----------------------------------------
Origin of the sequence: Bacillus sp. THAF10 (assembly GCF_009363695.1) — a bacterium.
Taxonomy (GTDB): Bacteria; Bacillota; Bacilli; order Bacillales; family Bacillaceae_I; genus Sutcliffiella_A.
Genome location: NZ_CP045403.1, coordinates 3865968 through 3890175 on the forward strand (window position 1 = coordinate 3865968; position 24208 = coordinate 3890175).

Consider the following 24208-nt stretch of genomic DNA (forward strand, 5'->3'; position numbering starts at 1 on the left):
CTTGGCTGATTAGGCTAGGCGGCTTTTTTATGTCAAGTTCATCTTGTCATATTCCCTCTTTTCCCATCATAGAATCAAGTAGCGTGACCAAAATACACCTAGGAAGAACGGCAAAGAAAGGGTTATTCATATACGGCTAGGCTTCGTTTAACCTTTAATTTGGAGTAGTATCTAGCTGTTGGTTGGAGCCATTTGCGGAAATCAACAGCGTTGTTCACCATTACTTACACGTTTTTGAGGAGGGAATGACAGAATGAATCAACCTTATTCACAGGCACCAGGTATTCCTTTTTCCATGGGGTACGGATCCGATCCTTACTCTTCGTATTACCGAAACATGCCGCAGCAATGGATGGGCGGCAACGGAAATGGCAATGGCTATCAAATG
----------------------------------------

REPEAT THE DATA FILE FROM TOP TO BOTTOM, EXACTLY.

Origin of the sequence: Bacillus sp. THAF10 (assembly GCF_009363695.1) — a bacterium.
Taxonomy (GTDB): Bacteria; Bacillota; Bacilli; order Bacillales; family Bacillaceae_I; genus Sutcliffiella_A.
Genome location: NZ_CP045403.1, coordinates 3865968 through 3890175 on the forward strand (window position 1 = coordinate 3865968; position 24208 = coordinate 3890175).

Consider the following 24208-nt stretch of genomic DNA (forward strand, 5'->3'; position numbering starts at 1 on the left):
CTTGGCTGATTAGGCTAGGCGGCTTTTTTATGTCAAGTTCATCTTGTCATATTCCCTCTTTTCCCATCATAGAATCAAGTAGCGTGACCAAAATACACCTAGGAAGAACGGCAAAGAAAGGGTTATTCATATACGGCTAGGCTTCGTTTAACCTTTAATTTGGAGTAGTATCTAGCTGTTGGTTGGAGCCATTTGCGGAAATCAACAGCGTTGTTCACCATTACTTACACGTTTTTGAGGAGGGAATGACAGAATGAATCAACCTTATTCACAGGCACCAGGTATTCCTTTTTCCATGGGGTACGGATCCGATCCTTACTCTTCGTATTACCGAAACATGCCGCAGCAATGGATGGGCGGCAACGGAAATGGCAATGGCTATCAAATG